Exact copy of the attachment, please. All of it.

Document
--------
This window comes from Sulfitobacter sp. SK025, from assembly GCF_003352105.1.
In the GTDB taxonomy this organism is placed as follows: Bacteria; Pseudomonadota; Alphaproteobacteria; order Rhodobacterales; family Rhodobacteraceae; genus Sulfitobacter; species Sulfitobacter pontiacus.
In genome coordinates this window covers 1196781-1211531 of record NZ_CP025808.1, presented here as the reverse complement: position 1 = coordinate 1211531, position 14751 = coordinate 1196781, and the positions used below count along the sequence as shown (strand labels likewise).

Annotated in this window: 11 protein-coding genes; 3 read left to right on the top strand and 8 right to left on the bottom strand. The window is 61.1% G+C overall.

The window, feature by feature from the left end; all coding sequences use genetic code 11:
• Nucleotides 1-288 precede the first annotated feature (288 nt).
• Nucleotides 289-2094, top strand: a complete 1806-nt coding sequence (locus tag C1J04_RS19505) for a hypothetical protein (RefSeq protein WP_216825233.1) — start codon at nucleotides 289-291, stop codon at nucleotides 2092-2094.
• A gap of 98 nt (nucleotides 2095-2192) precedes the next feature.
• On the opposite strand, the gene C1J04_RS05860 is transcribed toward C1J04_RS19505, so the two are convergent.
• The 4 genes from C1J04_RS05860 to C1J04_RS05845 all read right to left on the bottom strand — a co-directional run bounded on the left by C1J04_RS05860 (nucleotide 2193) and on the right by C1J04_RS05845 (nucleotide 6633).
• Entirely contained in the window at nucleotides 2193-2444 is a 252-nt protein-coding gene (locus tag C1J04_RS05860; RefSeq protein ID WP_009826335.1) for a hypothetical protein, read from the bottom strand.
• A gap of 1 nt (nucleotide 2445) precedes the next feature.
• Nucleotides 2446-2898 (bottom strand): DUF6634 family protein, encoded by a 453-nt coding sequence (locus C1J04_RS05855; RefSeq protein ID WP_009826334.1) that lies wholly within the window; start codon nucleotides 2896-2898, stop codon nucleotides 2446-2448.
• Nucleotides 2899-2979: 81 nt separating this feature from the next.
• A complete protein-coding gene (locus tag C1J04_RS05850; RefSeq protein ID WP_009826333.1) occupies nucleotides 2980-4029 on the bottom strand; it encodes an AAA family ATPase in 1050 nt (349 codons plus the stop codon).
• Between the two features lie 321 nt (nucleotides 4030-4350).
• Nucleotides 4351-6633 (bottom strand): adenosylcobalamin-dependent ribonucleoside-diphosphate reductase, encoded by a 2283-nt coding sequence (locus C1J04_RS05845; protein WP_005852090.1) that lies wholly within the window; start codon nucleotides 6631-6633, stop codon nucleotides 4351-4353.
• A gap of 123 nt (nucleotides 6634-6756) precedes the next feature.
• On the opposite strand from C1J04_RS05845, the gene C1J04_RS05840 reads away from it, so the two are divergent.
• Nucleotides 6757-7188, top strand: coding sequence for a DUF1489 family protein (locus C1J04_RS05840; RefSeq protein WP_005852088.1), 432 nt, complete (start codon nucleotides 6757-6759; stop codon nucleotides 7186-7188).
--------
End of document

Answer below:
This window comes from Sulfitobacter sp. SK025, from assembly GCF_003352105.1.
In the GTDB taxonomy this organism is placed as follows: Bacteria; Pseudomonadota; Alphaproteobacteria; order Rhodobacterales; family Rhodobacteraceae; genus Sulfitobacter; species Sulfitobacter pontiacus.
In genome coordinates this window covers 1196781-1211531 of record NZ_CP025808.1, presented here as the reverse complement: position 1 = coordinate 1211531, position 14751 = coordinate 1196781, and the positions used below count along the sequence as shown (strand labels likewise).

Annotated in this window: 11 protein-coding genes; 3 read left to right on the top strand and 8 right to left on the bottom strand. The window is 61.1% G+C overall.

The window, feature by feature from the left end; all coding sequences use genetic code 11:
• Nucleotides 1-288 precede the first annotated feature (288 nt).
• Nucleotides 289-2094, top strand: a complete 1806-nt coding sequence (locus tag C1J04_RS19505) for a hypothetical protein (RefSeq protein WP_216825233.1) — start codon at nucleotides 289-291, stop codon at nucleotides 2092-2094.
• A gap of 98 nt (nucleotides 2095-2192) precedes the next feature.
• On the opposite strand, the gene C1J04_RS05860 is transcribed toward C1J04_RS19505, so the two are convergent.
• The 4 genes from C1J04_RS05860 to C1J04_RS05845 all read right to left on the bottom strand — a co-directional run bounded on the left by C1J04_RS05860 (nucleotide 2193) and on the right by C1J04_RS05845 (nucleotide 6633).
• Entirely contained in the window at nucleotides 2193-2444 is a 252-nt protein-coding gene (locus tag C1J04_RS05860; RefSeq protein ID WP_009826335.1) for a hypothetical protein, read from the bottom strand.
• A gap of 1 nt (nucleotide 2445) precedes the next feature.
• Nucleotides 2446-2898 (bottom strand): DUF6634 family protein, encoded by a 453-nt coding sequence (locus C1J04_RS05855; RefSeq protein ID WP_009826334.1) that lies wholly within the window; start codon nucleotides 2896-2898, stop codon nucleotides 2446-2448.
• Nucleotides 2899-2979: 81 nt separating this feature from the next.
• A complete protein-coding gene (locus tag C1J04_RS05850; RefSeq protein ID WP_009826333.1) occupies nucleotides 2980-4029 on the bottom strand; it encodes an AAA family ATPase in 1050 nt (349 codons plus the stop codon).
• Between the two features lie 321 nt (nucleotides 4030-4350).
• Nucleotides 4351-6633 (bottom strand): adenosylcobalamin-dependent ribonucleoside-diphosphate reductase, encoded by a 2283-nt coding sequence (locus C1J04_RS05845; protein WP_005852090.1) that lies wholly within the window; start codon nucleotides 6631-6633, stop codon nucleotides 4351-4353.
• A gap of 123 nt (nucleotides 6634-6756) precedes the next feature.
• On the opposite strand from C1J04_RS05845, the gene C1J04_RS05840 reads away from it, so the two are divergent.
• Nucleotides 6757-7188, top strand: coding sequence for a DUF1489 family protein (locus C1J04_RS05840; RefSeq protein WP_005852088.1), 432 nt, complete (start codon nucleotides 6757-6759; stop codon nucleotides 7186-7188).